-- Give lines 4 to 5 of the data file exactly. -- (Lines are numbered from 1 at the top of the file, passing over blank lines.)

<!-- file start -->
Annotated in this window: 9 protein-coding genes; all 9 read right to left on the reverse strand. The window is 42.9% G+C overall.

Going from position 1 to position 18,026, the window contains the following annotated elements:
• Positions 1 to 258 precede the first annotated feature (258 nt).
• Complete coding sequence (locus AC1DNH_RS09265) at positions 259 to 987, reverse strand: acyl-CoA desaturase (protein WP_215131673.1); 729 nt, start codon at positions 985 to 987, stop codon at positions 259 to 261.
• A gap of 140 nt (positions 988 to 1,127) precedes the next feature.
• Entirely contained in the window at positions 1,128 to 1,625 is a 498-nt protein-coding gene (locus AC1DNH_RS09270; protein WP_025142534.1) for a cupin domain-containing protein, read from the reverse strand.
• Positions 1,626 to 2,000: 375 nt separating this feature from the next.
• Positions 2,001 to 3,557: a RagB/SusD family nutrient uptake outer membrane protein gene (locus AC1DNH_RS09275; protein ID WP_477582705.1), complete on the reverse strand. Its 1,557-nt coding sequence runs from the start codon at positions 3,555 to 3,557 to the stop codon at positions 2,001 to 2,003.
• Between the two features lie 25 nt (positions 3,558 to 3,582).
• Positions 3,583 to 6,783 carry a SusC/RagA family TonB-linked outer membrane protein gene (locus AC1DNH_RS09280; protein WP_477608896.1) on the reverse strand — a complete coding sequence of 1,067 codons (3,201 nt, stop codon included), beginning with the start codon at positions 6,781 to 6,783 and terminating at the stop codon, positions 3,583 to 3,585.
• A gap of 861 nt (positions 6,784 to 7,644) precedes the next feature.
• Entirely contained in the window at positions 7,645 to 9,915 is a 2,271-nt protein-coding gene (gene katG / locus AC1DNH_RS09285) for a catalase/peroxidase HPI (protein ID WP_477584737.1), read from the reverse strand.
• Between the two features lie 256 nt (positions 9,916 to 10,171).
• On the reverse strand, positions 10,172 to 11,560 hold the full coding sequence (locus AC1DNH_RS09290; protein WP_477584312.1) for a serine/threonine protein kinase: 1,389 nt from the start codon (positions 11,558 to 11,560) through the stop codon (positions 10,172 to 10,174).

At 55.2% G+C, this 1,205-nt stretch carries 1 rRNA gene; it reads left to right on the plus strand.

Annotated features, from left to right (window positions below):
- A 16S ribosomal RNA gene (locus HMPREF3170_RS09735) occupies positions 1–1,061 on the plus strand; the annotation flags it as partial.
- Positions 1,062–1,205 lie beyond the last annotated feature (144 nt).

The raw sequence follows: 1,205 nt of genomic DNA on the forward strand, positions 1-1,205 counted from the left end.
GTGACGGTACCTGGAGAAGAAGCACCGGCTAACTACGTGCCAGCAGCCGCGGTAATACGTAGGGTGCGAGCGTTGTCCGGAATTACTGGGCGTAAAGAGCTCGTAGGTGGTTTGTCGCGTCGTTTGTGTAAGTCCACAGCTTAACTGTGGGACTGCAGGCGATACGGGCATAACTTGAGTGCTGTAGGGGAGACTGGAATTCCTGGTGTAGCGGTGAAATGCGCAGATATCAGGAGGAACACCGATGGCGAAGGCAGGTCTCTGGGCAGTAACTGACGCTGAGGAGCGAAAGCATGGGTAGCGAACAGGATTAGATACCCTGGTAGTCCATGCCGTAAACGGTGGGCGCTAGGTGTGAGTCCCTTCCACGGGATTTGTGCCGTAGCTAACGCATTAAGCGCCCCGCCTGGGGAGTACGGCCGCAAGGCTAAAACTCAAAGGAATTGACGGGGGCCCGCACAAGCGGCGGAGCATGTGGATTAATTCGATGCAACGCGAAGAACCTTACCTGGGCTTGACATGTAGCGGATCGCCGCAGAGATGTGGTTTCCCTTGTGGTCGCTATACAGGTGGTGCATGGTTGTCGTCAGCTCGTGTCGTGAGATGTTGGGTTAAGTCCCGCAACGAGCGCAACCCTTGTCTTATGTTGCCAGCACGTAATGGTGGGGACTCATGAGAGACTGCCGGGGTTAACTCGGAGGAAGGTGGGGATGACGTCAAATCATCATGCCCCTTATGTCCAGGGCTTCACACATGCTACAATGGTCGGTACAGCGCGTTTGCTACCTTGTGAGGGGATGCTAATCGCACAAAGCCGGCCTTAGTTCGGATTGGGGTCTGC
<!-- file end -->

• Complete coding sequence (locus AC1DNH_RS09265) at positions 259 to 987, reverse strand: acyl-CoA desaturase (protein WP_215131673.1); 729 nt, start codon at positions 985 to 987, stop codon at positions 259 to 261.
• A gap of 140 nt (positions 988 to 1,127) precedes the next feature.